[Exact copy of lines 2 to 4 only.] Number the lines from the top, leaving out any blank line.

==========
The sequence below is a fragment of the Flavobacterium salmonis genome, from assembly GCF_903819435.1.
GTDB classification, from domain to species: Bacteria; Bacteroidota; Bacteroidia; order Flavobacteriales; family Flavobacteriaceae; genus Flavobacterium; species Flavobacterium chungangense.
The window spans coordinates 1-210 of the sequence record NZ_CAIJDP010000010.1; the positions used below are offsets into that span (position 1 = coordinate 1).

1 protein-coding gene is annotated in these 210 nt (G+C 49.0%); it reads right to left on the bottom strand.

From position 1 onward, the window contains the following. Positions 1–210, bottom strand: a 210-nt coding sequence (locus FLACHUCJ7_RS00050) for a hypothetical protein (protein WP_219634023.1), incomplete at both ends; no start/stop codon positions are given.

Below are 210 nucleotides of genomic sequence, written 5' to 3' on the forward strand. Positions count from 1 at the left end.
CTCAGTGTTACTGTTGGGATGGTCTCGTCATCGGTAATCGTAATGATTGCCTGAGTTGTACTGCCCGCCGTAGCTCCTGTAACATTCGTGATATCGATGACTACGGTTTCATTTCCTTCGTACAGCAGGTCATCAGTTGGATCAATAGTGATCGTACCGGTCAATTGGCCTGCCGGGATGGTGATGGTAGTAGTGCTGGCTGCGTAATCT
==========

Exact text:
GTDB classification, from domain to species: Bacteria; Bacteroidota; Bacteroidia; order Flavobacteriales; family Flavobacteriaceae; genus Flavobacterium; species Flavobacterium chungangense.
The window spans coordinates 1-210 of the sequence record NZ_CAIJDP010000010.1; the positions used below are offsets into that span (position 1 = coordinate 1).

1 protein-coding gene is annotated in these 210 nt (G+C 49.0%); it reads right to left on the bottom strand.